Spotify CEO backs Joe Rogan on free speech grounds, warns against ‘canceling voices’
Joe Rogan has been no stranger to controversy lately. In addition to taking extreme heat from the mainstream media over propagating “COVID misinformation,” the Spotify‘s highest paid podcaster has been the source of tension with artists taking their music down from the multi-media platform. The most high-profile artist has been Neil Young, who has publicly urged musicians to join the boycott as well as Spotify employees to “take the good path” and quit the company.
Now India.Arie is removing her music and podcast from the streaming service in protest of Rogan’s use of the “N-word.” The four-time Grammy winner also shared resurfaced footage to her Instagram of Rogan using the racial epithet repeatedly over the years. Rogan has since apologized, calling his comments “regretful and shameful.”
Wth so much controversy surrounding Rogan lately, Spotify’s stock price has taken a dip and the Swedish streaming company’s CEO, Daniel Ek, has sought to ease some of the tensions within his own company. “I do not believe that silencing Joe is the answer,” Ek wrote in an open letter to staff. Rather than canceling Rogan’s historic $100 million contract, the Spotify CEO is doubling down on keeping Rogan on the air on the basis of free speech.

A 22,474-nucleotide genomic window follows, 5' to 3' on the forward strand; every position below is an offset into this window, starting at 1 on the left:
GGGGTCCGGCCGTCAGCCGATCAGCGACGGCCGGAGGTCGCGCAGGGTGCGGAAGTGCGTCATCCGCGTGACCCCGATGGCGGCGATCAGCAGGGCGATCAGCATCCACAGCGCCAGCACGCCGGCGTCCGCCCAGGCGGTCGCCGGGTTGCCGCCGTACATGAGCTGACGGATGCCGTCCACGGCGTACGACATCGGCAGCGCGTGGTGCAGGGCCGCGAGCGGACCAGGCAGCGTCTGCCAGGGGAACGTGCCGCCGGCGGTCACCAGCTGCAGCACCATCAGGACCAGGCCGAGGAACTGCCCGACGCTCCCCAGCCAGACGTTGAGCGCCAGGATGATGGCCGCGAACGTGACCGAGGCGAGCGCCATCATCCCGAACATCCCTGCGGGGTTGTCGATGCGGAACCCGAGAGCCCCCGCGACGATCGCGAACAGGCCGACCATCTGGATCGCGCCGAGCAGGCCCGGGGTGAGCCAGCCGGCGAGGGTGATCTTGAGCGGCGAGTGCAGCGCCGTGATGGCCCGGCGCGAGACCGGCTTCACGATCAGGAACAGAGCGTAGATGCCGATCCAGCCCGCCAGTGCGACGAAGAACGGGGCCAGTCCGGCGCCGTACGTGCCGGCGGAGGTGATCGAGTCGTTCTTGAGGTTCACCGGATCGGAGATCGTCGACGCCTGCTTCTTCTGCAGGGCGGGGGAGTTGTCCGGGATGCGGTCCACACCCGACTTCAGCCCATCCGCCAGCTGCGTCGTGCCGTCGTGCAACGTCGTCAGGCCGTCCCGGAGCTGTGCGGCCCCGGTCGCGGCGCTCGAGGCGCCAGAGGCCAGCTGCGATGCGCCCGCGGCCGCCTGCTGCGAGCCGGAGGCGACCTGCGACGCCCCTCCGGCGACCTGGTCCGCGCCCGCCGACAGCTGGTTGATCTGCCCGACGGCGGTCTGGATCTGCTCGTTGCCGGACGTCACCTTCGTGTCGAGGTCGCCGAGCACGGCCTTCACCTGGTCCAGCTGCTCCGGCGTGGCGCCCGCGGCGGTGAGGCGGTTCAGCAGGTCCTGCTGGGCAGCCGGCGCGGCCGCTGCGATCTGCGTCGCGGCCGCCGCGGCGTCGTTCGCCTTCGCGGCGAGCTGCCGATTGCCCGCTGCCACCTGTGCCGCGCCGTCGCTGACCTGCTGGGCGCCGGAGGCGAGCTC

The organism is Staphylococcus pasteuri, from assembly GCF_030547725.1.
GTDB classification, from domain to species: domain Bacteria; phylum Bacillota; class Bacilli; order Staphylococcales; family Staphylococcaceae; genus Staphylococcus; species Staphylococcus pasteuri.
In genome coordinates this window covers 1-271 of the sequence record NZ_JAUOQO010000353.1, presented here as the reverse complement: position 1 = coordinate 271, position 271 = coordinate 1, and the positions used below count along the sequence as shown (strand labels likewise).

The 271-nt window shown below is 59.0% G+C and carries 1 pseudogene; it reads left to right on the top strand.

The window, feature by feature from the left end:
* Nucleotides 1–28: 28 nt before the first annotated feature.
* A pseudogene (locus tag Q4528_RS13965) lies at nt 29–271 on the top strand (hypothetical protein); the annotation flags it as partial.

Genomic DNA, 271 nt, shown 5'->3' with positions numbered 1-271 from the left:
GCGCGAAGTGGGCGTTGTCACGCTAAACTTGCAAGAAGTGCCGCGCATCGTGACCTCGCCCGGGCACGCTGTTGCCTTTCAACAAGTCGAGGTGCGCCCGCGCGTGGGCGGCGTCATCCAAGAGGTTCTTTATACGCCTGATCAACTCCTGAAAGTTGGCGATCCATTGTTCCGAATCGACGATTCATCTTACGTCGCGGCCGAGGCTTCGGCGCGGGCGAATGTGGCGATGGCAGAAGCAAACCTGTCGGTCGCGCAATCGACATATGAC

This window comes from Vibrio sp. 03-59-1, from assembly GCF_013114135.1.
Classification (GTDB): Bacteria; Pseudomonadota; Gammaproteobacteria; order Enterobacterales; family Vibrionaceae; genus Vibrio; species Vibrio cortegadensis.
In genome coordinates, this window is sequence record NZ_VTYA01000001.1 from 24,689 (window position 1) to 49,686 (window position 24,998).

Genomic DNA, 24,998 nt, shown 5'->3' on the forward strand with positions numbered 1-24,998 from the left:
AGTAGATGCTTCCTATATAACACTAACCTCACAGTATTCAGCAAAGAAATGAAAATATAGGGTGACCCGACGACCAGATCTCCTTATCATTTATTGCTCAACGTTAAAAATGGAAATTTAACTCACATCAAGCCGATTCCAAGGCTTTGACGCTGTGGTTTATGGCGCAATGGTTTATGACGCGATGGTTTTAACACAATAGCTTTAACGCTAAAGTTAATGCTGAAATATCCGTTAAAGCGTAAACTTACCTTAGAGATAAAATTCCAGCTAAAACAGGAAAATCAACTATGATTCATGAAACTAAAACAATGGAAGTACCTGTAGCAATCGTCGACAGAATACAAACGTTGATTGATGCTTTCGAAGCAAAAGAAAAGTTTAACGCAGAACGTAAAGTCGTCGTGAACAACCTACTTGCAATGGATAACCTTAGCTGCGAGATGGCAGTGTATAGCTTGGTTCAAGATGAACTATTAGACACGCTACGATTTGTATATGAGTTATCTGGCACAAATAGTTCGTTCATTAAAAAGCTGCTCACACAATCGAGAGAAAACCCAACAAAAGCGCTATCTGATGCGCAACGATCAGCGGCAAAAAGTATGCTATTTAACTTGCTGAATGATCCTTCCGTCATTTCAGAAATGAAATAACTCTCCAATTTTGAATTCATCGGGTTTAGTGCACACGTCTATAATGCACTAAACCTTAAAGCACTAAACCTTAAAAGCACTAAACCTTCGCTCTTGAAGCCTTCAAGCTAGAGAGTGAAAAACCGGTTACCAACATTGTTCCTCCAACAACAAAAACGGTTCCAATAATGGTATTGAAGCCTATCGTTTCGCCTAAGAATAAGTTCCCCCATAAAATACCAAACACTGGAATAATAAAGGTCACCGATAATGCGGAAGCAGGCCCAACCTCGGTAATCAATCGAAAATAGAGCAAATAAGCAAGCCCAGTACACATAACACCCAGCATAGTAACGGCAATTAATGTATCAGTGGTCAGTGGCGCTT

Ek made it clear that Joe Rogan’s comments were “incredibly hurtful” and “do not represent the values of this company.” In response, Ek promised to commit an “incremental investment of $100 million” towards the “licensing, development, and marketing of music and audio content from historically marginalized groups.”
Ek and Rogan agreed to remove a number of episodes from Spotify, while acknowledging that “some will want more.” On Friday, February 4, upwards of 70 episodes of The Joe Rogan Experience were removed from Spotify, according to the website JRE Missing. To date, a total of 113 podcast episodes have been removed from Spotify.
Censorship issues have surrounded Rogan since joining the platform back in 2020, when Ek had to go on-record stating that Joe Rogan was not getting special treatment. However, Rogan’s critics might beg to differ.
Read the full letter, obtained by The Hollywood Reporter, below.
There are no words I can say to adequately convey how deeply sorry I am for the way The Joe Rogan Experience controversy continues to impact each of you. Not only are some of Joe Rogan’s comments incredibly hurtful – I want to make clear that they do not represent the values of this company. I know this situation leaves many of you feeling drained, frustrated and unheard.
I think it’s important you’re aware that we’ve had conversations with Joe and his team about some of the content in his show, including his history of using some racially insensitive language. Following these discussions and his own reflections, he chose to remove a number of episodes from Spotify. He also issued his own apology over the weekend.
While I strongly condemn what Joe has said and I agree with his decision to remove past episodes from our platform, I realize some will want more. And I want to make one point very clear – I do not believe that silencing Joe is the answer. We should have clear lines around content and take action when they are crossed, but canceling voices is a slippery slope. Looking at the issue more broadly, it’s critical thinking and open debate that powers real and necessary progress.